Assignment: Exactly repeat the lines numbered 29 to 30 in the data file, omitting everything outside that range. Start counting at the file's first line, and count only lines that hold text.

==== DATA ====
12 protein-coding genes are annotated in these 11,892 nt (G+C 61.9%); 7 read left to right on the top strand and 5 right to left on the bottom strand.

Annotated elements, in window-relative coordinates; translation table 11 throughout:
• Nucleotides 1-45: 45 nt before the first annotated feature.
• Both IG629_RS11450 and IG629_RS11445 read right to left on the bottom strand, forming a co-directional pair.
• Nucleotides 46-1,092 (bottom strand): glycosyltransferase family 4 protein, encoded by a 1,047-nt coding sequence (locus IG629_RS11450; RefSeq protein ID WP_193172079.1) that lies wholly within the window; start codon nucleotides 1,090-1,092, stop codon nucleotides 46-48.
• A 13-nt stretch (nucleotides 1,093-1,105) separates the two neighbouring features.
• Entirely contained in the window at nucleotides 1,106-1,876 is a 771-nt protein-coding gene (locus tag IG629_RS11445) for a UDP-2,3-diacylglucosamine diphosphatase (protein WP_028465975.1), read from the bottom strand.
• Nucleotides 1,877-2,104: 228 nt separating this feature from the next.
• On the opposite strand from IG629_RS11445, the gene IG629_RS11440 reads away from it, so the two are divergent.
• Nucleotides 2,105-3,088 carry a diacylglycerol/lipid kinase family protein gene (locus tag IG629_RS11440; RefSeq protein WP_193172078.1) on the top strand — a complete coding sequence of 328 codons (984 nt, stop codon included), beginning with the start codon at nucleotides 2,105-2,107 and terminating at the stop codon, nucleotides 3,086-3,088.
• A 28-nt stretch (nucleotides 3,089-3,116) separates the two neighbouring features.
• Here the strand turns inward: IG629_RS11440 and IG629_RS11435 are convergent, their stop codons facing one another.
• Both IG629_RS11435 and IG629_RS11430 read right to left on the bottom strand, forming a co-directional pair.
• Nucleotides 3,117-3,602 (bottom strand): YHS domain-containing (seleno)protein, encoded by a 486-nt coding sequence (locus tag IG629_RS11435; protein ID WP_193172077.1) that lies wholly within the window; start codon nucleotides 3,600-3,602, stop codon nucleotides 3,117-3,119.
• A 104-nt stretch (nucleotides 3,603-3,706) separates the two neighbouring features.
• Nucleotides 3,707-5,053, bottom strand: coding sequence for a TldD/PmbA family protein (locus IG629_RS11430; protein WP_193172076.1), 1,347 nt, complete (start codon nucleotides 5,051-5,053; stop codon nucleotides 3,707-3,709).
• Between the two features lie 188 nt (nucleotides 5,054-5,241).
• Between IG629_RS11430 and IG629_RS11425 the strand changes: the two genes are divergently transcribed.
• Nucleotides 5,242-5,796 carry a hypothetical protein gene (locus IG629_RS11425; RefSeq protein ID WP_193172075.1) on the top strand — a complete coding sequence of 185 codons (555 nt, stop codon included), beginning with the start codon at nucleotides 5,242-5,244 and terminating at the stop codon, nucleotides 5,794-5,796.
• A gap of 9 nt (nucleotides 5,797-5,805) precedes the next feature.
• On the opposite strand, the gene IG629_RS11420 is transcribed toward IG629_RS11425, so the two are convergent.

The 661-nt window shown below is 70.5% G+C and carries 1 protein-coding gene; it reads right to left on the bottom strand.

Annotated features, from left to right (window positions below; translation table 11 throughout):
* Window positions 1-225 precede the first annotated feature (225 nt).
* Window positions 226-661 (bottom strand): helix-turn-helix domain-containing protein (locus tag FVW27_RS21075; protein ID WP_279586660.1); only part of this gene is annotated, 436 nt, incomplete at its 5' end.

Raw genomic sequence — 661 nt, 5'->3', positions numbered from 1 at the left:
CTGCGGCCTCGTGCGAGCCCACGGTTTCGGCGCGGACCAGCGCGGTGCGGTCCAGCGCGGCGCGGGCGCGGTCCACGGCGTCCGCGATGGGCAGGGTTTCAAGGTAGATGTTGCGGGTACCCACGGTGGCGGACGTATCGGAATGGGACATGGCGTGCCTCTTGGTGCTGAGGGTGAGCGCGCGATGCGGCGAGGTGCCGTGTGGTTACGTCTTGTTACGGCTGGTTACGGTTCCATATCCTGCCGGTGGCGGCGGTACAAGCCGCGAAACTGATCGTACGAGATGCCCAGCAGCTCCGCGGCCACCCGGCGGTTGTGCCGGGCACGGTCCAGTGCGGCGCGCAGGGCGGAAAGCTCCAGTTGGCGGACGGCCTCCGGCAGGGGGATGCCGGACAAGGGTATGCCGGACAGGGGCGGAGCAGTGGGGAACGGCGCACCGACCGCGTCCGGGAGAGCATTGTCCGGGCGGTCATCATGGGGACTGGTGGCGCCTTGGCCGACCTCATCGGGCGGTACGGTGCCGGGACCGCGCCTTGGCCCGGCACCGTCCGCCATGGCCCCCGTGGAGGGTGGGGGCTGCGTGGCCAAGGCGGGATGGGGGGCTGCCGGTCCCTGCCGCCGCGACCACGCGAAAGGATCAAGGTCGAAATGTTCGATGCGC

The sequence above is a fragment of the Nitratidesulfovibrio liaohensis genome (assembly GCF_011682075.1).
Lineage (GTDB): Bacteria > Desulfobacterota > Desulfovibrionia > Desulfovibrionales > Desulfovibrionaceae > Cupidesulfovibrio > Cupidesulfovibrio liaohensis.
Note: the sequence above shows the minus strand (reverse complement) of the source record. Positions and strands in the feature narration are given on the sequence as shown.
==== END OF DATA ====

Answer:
Lineage (GTDB): Bacteria > Desulfobacterota > Desulfovibrionia > Desulfovibrionales > Desulfovibrionaceae > Cupidesulfovibrio > Cupidesulfovibrio liaohensis.
Note: the sequence above shows the minus strand (reverse complement) of the source record. Positions and strands in the feature narration are given on the sequence as shown.